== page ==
software bots

NASA to explore bots for business processes

NASA may have found a way to automate business processes, saving it thousands of costly government man-hours.

The space agency intends to issue a contract to Deloitte Consulting that calls for the use of emerging robotics process automation technology.  RPA uses  software bots to automate routine but costly tasks that workers often perform manually.

“These processes typically lack the scale or value to warrant automation via IT transformation,” according to an October 2016 Deloitte report. “RPA tools can improve the efficiency of these processes and the effectiveness of services without fundamental process redesign.”

RPA accomplishes that by tracing how people interact with applications using a simple interface and basic decision trees, according to the report. “Entire end-to-end processes can be performed by software robots with very little human interaction, typically to manage exceptions.”

“Before, in a laboratory, you would have scientists doing routine work,” Deloitte Consulting Principal Marc Mancher said at an industry gathering last fall. “We have taken 1,000 minutes of work and turned it into two minutes through the machine,” he said.

The NASA contract gives Deloitte status as the sole-source developer of a proof of concept for RPA software to be used and tested at NASA’s National Shared Services Center (NSSC) at Stennis Space Center, in Mississippi.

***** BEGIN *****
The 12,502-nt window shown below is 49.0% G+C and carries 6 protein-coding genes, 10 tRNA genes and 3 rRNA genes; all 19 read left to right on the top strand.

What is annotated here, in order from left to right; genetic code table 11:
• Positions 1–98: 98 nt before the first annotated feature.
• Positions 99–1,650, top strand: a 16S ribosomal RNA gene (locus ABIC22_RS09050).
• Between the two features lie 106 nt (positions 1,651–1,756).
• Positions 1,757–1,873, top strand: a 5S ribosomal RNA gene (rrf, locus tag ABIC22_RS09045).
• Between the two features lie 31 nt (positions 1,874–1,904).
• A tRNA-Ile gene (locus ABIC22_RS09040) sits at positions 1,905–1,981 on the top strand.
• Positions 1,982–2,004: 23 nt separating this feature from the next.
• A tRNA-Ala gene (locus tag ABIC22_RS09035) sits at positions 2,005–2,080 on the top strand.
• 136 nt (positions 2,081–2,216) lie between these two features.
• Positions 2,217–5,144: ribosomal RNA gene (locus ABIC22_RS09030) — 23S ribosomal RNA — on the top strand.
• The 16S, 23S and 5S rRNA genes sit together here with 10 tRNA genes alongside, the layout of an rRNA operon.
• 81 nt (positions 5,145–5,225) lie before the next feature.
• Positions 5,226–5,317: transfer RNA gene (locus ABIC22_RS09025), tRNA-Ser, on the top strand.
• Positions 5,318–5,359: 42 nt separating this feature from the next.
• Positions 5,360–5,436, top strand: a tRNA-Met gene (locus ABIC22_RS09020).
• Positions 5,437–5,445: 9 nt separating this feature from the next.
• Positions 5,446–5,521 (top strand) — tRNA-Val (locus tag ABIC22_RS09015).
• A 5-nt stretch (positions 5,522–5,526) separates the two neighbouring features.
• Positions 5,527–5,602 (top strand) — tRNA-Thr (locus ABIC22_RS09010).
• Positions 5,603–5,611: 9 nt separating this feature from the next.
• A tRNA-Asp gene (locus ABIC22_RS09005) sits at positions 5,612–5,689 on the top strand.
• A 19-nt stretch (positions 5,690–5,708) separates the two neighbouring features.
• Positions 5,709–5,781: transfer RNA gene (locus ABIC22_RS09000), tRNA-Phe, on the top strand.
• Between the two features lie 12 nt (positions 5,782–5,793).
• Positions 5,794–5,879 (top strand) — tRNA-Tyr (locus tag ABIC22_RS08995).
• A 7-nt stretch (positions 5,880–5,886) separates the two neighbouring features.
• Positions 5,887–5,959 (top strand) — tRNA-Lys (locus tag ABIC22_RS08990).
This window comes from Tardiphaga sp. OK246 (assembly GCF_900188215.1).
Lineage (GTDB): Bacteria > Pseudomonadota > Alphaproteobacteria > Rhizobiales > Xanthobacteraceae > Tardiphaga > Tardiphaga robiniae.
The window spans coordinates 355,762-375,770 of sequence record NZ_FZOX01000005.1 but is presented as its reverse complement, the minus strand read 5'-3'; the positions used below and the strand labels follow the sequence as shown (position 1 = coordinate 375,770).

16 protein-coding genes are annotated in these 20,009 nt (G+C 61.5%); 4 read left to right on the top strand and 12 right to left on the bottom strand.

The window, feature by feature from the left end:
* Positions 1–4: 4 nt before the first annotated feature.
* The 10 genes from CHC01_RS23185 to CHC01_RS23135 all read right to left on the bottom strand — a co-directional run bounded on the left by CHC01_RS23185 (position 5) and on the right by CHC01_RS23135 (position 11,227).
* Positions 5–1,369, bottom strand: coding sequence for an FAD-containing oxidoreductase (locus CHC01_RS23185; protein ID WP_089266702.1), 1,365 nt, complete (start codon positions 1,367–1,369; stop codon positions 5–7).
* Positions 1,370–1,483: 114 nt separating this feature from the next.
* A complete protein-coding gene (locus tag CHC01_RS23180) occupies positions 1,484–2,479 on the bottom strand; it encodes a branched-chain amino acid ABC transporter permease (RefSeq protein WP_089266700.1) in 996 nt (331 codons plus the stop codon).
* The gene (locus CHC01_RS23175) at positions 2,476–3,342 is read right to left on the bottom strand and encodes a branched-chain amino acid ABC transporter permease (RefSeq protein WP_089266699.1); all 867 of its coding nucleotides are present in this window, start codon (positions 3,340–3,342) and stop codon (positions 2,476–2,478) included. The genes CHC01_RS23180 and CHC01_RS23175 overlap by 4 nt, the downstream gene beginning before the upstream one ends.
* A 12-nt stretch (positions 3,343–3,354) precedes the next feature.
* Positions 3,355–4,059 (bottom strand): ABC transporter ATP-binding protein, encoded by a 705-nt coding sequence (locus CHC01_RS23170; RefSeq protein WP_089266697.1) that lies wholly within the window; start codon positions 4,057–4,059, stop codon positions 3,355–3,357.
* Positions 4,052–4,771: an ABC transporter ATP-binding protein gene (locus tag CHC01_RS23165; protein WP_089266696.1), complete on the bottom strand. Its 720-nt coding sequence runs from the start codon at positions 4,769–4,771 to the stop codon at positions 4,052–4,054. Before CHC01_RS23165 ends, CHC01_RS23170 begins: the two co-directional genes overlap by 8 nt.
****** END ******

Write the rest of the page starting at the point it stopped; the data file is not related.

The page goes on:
A statement of work calls for the development of four proof-of-concept processes that will play various financial management processing roles in the NSSC’s Bots-as-a-Service pilot.

The bots will improve processes governing funds distribution, agency funds control, the Office of the CIO’s reconciliation and NSSC’s financial management.  Deloitte is also expected to mentor NSSC staff in the online management of bots’ work assignments and help plot management for the growth of bots when offered as a service.

The proof of concept bots will also be in the NSSC’s production environment until Oct. 1, 2017, when the winner of the permanent contract, which is not yet out for proposals, will operate the bot.

Editor's note: This article was changed Dec. 12 to correct the location of Stennis Space Center.

About the Author

Paul McCloskey is senior editor of GCN. A former editor-in-chief of both GCN and FCW, McCloskey was part of Federal Computer Week's founding editorial staff.


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